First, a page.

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This page shows you the most recent publications within this specialty of the MedWorm directory.

DM / DNB Cardiology Entrance Mock Test 14
Please wait while the activity loads. If this activity does not load, try refreshing your browser. Also, this page requires javascript. Please visit using a browser with javascript enabled. If loading fails, click here to try again Click on the 'Start' button to begin the mock test. After answering all questions, click on the 'Get Results' button to display your score and the explanations. There is no time limit for this mock test. Start Congratulations - you have completed DM / DNB Cardiology Entrance Mock Test 14. You scored %%SCORE%% out of %%TOTAL%%. Your performance has been rat...
Source: Cardiophile MD - February 7, 2016 Category: Cardiology Authors: Prof. Dr. Johnson Francis, MD, DM, FACC, FRCP Edin, FRCP London Tags: Cardiology MCQ DM / DNB Cardiology Entrance Featured Source Type: blogs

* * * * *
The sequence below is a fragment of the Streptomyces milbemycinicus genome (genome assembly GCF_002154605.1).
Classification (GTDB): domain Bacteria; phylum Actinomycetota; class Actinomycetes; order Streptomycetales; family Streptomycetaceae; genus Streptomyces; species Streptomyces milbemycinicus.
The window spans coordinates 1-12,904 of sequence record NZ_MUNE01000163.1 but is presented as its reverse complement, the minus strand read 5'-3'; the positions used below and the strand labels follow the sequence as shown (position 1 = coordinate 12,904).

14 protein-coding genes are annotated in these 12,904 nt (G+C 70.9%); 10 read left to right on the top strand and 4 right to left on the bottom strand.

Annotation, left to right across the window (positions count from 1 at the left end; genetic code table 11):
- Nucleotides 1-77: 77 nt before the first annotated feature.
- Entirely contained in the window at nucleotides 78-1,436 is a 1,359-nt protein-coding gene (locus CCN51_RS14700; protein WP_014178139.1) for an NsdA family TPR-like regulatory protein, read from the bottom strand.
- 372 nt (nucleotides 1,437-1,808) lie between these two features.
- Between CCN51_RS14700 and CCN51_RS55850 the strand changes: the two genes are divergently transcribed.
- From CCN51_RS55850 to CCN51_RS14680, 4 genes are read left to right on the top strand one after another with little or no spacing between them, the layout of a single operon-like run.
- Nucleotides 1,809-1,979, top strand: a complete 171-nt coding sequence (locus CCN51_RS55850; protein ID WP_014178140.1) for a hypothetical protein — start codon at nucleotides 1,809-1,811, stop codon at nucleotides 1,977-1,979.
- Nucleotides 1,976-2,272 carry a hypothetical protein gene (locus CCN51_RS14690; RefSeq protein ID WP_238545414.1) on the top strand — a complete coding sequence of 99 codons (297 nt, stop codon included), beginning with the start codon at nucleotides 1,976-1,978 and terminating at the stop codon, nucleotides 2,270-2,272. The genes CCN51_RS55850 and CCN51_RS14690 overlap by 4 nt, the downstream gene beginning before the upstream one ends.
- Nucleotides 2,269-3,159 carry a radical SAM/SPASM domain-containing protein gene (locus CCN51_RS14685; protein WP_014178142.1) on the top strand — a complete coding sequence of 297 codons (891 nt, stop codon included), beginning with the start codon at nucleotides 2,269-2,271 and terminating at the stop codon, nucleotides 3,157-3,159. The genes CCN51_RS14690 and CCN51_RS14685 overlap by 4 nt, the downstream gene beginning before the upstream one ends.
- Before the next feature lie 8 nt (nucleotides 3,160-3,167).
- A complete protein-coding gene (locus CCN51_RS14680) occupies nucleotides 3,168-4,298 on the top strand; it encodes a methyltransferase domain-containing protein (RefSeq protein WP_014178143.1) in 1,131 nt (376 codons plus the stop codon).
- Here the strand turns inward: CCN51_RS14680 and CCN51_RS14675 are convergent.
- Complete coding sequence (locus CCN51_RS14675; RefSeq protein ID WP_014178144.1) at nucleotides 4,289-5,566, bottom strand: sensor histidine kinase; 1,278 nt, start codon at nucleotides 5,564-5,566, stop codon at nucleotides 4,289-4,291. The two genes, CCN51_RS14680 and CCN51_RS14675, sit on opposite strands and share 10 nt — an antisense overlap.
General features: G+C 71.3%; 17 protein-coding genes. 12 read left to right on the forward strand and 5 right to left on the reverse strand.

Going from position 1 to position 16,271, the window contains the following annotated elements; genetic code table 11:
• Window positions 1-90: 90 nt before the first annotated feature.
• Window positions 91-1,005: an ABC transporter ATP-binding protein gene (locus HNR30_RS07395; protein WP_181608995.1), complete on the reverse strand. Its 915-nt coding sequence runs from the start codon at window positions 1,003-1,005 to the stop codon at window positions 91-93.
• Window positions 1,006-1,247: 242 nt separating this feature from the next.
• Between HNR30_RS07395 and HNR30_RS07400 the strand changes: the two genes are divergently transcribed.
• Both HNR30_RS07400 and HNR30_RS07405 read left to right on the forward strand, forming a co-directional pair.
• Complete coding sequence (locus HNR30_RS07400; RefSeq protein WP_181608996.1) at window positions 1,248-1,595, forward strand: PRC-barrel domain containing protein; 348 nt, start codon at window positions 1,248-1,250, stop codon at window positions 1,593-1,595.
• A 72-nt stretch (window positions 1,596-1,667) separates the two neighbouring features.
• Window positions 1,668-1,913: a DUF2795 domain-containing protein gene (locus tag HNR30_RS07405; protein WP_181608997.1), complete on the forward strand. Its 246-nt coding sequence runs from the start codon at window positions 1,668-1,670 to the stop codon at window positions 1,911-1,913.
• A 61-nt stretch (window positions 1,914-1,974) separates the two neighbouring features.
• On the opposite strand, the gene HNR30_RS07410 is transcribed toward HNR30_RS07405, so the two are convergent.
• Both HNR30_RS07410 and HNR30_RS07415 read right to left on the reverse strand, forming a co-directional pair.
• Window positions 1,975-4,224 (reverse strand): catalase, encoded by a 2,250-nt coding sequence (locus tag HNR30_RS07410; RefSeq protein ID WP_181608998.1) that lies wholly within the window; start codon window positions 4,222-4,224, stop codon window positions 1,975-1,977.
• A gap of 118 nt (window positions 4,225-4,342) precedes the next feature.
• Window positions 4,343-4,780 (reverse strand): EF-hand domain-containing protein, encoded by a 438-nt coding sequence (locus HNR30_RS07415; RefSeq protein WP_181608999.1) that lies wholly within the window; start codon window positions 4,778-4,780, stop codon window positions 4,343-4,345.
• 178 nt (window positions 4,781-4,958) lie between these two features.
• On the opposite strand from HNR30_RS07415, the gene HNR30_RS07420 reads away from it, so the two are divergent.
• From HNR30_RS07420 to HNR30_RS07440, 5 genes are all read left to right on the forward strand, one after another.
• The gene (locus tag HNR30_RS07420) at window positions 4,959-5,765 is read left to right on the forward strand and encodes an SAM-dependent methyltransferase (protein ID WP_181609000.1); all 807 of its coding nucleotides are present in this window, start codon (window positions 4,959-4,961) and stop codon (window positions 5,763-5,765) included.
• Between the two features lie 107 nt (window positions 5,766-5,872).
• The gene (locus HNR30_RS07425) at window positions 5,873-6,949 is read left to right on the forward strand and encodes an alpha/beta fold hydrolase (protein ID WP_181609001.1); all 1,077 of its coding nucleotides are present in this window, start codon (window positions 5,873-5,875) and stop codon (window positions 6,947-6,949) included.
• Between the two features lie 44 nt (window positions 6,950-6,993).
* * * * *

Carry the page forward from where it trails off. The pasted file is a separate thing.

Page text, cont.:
Interoperability Form and Function: Interview with Doug Fridsma
By LEONARD KISH Leonard Kish talks to Douglas Fridsma, President and CEO at American Medical Informatics Association, about his work in the Office of the National Coordinator for Health Information Technology, or ONC, and the barriers to implementing MIPS in the most useful and transparent way. In order to communicate the data, of course, we’ll need informatics; but how will that work? And which comes first, policy or technology? Leonard Kish: When you first began your studies in medical informatics, was there a sense that the field was a science? Doug Fridsma: After working on the Standards of Interoperability Framework...